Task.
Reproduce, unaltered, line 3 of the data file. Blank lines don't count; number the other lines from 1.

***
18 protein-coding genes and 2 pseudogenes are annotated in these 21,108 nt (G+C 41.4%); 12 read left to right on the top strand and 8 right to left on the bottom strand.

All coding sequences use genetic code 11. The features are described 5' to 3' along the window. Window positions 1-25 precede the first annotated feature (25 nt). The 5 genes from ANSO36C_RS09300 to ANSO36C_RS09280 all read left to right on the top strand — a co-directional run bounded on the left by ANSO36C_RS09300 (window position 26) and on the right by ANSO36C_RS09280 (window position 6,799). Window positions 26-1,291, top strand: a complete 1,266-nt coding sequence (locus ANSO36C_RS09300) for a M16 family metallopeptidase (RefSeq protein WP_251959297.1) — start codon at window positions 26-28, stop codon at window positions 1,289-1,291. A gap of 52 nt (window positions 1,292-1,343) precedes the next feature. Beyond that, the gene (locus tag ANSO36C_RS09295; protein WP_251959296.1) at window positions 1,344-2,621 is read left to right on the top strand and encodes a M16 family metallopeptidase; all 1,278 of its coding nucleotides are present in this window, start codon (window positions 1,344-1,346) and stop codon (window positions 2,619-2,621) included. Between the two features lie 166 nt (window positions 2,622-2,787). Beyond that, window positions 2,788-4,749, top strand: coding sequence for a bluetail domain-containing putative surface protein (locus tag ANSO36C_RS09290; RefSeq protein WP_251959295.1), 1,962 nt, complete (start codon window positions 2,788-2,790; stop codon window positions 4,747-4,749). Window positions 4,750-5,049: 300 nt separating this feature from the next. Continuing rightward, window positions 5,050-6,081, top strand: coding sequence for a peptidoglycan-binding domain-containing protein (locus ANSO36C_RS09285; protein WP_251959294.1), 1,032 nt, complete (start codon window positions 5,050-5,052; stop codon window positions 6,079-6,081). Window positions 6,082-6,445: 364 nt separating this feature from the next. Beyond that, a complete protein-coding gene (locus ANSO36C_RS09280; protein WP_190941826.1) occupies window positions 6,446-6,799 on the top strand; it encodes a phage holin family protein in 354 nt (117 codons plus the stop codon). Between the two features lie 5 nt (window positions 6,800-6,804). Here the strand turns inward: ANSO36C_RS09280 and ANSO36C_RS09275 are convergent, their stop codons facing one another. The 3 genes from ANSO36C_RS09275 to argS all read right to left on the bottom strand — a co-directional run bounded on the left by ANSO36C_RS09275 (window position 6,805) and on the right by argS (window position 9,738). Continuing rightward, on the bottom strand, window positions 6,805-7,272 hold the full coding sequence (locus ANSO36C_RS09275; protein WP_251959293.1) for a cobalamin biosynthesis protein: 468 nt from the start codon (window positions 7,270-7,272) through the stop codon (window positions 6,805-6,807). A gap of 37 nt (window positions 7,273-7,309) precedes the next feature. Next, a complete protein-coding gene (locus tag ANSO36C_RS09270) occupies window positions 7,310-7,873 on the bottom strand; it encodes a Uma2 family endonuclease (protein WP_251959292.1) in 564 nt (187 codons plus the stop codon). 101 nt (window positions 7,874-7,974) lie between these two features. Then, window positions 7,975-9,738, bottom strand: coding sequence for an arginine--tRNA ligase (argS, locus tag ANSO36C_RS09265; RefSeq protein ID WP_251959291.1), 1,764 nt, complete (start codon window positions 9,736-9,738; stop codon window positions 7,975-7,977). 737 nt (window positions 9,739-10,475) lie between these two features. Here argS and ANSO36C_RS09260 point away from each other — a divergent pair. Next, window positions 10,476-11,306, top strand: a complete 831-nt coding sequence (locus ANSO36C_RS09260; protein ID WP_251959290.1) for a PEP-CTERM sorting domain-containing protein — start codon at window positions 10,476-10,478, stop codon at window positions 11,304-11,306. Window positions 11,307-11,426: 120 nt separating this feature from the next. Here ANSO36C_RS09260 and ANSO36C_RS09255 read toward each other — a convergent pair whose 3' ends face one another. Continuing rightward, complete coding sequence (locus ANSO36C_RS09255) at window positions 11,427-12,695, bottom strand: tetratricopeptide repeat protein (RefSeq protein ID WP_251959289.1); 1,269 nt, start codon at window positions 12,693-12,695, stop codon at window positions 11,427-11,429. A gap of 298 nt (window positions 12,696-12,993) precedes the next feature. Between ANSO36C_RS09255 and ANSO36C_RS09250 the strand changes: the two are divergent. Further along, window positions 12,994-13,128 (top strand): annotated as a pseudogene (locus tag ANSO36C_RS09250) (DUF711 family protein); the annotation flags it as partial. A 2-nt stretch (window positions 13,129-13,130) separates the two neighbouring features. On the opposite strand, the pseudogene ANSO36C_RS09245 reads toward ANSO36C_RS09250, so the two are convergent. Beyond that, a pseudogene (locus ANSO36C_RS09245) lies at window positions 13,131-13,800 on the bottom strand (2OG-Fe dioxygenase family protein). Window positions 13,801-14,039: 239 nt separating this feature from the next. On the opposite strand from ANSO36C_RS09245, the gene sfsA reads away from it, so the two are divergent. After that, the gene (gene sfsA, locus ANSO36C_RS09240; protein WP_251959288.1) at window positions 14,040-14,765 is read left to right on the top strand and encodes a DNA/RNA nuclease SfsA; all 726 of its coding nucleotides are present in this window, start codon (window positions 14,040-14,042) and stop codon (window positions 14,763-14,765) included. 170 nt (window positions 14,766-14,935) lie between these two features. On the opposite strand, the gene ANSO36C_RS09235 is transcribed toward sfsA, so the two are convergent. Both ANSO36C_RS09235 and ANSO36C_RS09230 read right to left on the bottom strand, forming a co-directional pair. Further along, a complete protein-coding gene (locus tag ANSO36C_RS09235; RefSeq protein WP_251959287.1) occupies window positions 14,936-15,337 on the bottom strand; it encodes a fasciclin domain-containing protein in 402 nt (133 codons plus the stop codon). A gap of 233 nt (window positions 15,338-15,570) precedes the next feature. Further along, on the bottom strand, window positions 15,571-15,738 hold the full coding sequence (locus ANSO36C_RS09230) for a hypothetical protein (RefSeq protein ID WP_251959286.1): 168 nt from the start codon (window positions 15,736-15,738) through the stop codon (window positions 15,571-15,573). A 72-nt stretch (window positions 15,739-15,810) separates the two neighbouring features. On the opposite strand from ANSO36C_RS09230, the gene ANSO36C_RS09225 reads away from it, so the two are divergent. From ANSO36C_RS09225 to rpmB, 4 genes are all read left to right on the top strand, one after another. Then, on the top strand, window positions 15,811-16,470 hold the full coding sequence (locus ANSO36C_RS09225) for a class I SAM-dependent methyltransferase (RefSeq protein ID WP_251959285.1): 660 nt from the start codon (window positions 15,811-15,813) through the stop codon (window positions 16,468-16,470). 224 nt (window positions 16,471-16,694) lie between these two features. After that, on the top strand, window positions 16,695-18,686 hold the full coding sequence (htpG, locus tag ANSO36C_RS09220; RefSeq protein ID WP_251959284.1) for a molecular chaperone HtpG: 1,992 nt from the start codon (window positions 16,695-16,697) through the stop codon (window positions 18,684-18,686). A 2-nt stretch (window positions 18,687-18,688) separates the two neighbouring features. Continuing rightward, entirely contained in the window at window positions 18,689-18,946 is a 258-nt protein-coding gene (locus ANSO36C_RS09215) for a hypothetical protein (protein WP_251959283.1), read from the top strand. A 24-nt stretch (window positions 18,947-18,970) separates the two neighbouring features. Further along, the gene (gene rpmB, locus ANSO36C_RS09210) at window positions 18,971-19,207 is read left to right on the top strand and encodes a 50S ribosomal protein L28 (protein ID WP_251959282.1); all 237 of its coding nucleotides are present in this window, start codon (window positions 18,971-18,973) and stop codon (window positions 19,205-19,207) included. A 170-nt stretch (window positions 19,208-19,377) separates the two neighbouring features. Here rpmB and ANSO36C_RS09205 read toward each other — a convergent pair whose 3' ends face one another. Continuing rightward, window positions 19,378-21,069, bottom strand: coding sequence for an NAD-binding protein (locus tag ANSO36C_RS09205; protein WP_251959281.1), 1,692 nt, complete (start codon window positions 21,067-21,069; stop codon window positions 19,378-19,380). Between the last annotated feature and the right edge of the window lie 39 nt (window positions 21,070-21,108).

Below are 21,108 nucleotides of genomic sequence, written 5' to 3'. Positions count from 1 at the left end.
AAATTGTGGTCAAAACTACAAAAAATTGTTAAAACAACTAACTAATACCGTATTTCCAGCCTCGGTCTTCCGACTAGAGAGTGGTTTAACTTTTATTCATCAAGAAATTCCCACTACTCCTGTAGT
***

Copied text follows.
Below are 21,108 nucleotides of genomic sequence, written 5' to 3'. Positions count from 1 at the left end.